How to format your references using the Translational Respiratory Medicine citation style

This is a short guide how to format citations and the bibliography in a manuscript for Translational Respiratory Medicine. For a complete guide how to prepare your manuscript refer to the journal's instructions to authors.

Using reference management software

Typically you don't format your citations and bibliography by hand. The easiest way is to use a reference manager:

PaperpileThe citation style is built in and you can choose it in Settings > Citation Style or Paperpile > Citation Style in Google Docs.
EndNoteFind the style here: output styles overview
Mendeley, Zotero, Papers, and othersThe style is either built in or you can download a CSL file that is supported by most references management programs.
BibTeXBibTeX syles are usually part of a LaTeX template. Check the instructions to authors if the publisher offers a LaTeX template for this journal.

Journal articles

Those examples are references to articles in scholarly journals and how they are supposed to appear in your bibliography.

Not all journals organize their published articles in volumes and issues, so these fields are optional. Some electronic journals do not provide a page range, but instead list an article identifier. In a case like this it's safe to use the article identifier instead of the page range.

A journal article with 1 author
1. Trivedi BP. Neuroscience: Dissecting appetite. Nature. 2014;508:S64-5.
A journal article with 2 authors
1. Panthi D, Tsutsumi A. Micro-tubular solid oxide fuel cell based on a porous yttria-stabilized zirconia support. Sci Rep. 2014;4:5754.
A journal article with 3 authors
1. Kavanagh KD, Evans AR, Jernvall J. Predicting evolutionary patterns of mammalian teeth from development. Nature. 2007;449:427–32.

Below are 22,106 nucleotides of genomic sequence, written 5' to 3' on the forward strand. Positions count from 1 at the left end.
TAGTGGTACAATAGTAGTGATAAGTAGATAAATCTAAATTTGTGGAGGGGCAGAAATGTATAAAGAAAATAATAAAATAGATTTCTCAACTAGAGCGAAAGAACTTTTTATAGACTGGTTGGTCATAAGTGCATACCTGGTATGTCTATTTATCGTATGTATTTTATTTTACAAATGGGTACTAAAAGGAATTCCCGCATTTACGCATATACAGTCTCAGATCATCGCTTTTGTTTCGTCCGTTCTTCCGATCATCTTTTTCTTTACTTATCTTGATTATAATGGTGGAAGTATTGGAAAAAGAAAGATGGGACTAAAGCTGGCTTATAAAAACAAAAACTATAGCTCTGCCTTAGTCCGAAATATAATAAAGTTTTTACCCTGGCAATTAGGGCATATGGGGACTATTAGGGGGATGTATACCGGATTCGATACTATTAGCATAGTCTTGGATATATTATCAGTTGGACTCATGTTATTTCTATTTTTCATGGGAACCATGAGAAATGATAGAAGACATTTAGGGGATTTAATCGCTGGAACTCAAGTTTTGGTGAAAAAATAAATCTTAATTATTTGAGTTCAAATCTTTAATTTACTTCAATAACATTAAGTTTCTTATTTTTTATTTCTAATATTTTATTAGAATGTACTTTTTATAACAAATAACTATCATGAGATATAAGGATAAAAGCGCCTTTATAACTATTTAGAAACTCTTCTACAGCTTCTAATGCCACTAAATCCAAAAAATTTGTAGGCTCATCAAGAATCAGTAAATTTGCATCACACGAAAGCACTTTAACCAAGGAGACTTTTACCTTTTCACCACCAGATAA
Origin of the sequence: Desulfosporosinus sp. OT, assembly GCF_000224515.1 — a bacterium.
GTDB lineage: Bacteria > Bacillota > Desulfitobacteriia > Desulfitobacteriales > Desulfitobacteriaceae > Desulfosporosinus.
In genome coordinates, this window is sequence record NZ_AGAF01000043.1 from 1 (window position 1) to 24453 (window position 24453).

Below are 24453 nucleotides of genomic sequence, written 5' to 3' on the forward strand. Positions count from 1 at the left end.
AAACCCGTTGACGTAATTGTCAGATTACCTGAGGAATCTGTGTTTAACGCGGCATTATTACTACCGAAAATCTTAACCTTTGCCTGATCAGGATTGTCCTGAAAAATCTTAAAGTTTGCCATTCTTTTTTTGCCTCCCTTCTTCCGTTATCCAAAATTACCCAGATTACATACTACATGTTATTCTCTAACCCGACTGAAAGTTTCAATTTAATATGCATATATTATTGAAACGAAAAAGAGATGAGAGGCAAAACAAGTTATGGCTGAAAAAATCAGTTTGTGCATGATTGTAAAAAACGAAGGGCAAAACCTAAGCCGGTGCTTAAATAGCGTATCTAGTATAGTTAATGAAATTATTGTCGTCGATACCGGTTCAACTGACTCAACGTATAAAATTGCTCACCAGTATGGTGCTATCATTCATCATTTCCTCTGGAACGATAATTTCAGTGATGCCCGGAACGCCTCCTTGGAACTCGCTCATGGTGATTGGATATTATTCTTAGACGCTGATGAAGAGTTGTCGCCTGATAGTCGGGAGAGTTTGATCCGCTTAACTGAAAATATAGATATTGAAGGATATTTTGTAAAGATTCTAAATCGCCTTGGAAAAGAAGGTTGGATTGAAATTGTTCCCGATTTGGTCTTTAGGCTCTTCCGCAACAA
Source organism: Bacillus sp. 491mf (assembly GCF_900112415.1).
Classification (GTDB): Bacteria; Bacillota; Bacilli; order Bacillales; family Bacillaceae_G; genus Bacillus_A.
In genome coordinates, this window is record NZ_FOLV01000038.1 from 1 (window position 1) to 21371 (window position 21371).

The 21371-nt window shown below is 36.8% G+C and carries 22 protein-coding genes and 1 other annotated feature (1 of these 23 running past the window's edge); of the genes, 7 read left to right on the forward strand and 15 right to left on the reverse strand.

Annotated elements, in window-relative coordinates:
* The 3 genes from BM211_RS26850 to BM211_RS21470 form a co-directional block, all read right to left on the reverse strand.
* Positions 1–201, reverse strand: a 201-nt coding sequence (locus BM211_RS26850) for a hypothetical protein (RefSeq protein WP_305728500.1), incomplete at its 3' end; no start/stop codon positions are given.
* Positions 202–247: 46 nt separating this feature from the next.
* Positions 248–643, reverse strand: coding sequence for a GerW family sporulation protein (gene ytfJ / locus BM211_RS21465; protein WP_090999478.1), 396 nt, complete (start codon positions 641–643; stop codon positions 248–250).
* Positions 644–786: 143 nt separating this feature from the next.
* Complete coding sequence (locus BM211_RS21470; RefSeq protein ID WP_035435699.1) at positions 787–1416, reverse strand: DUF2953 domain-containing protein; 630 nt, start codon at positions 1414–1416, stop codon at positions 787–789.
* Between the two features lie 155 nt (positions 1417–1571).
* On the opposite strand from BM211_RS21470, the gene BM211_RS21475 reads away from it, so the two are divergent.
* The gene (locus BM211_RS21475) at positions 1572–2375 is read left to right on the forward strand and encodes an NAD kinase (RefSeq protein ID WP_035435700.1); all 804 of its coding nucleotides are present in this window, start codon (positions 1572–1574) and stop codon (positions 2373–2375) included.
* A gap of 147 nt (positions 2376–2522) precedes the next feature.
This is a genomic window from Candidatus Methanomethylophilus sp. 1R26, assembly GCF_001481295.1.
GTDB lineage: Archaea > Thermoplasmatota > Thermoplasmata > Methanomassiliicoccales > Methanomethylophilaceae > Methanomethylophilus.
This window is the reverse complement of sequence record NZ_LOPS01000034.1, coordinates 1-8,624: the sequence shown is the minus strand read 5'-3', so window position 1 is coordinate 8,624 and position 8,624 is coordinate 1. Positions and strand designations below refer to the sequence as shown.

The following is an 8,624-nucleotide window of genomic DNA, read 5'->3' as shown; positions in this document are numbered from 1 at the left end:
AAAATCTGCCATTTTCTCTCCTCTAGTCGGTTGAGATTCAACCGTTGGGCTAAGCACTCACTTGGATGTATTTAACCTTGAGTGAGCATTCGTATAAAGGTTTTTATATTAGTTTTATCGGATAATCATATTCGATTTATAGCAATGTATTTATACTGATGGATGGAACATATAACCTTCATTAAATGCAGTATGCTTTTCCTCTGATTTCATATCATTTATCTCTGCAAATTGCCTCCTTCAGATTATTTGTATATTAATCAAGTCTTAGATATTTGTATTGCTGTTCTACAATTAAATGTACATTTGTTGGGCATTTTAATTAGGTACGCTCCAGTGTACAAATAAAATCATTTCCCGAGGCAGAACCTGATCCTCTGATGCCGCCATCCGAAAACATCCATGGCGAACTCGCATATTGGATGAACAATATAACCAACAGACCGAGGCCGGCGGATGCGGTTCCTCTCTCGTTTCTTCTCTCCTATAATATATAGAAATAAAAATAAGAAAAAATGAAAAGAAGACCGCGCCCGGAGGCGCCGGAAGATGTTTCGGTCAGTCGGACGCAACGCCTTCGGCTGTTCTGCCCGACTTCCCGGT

A journal article with 7 or more authors
1. Wu H-C, Mauit O, Coileáin CÓ, Syrlybekov A, Khalid A, Mouti A, et al. Magnetic and transport properties of epitaxial thin film MgFe2O4 grown on MgO (100) by molecular beam epitaxy. Sci Rep. 2014;4:7012.

Books and book chapters

Here are examples of references for authored and edited books as well as book chapters.

An authored book
1. Koepsell D. Who Owns You? Chichester, UK: John Wiley & Sons Ltd; 2015.
An edited book
1. O¿Donnell RW. Intellectual Property in the Food Technology Industry: Protecting Your Innovation. New York, NY: Springer; 2008.
A chapter in an edited book
1. Tuschmann W. Collapsing and Almost Nonnegative Curvature. In: Bär C, Lohkamp J, Schwarz M, editors. Global Differential Geometry. Berlin, Heidelberg: Springer; 2012. p. 93–106.

Web sites

Sometimes references to web sites should appear directly in the text rather than in the bibliography. Refer to the Instructions to authors for Translational Respiratory Medicine.

Blog post
1. Fang J. Study Concludes That Women Who Squirt During Sex Are Actually Peeing. IFLScience. 2015.


This example shows the general structure used for government reports, technical reports, and scientific reports. If you can't locate the report number then it might be better to cite the report as a book. For reports it is usually not individual people that are credited as authors, but a governmental department or agency like "U. S. Food and Drug Administration" or "National Cancer Institute".

Government report
1. Government Accountability Office. Implementing the Small Business Innovation Development Act--The First 2 Years. Washington, DC: U.S. Government Printing Office; 1985.

Theses and dissertations

Theses including Ph.D. dissertations, Master's theses or Bachelor theses follow the basic format outlined below.

Doctoral dissertation
1. Cordova M. The impact of a teacher training program on student engagement. Doctoral dissertation. California State University, Long Beach; 2009.

News paper articles

Unlike scholarly journals, news papers do not usually have a volume and issue number. Instead, the full date and page number is required for a correct reference.

New York Times article
1. Greenhouse L. Court to Rule on What Constitutes Employer Retaliation. New York Times. 2005;:A23.

In-text citations

References should be cited in the text by sequential numbers in square brackets:

This sentence cites one reference [1].
This sentence cites two references [1, 2].
This sentence cites four references [1–4].

About the journal

Full journal titleTranslational Respiratory Medicine
ISSN (print)2213-0802

Other styles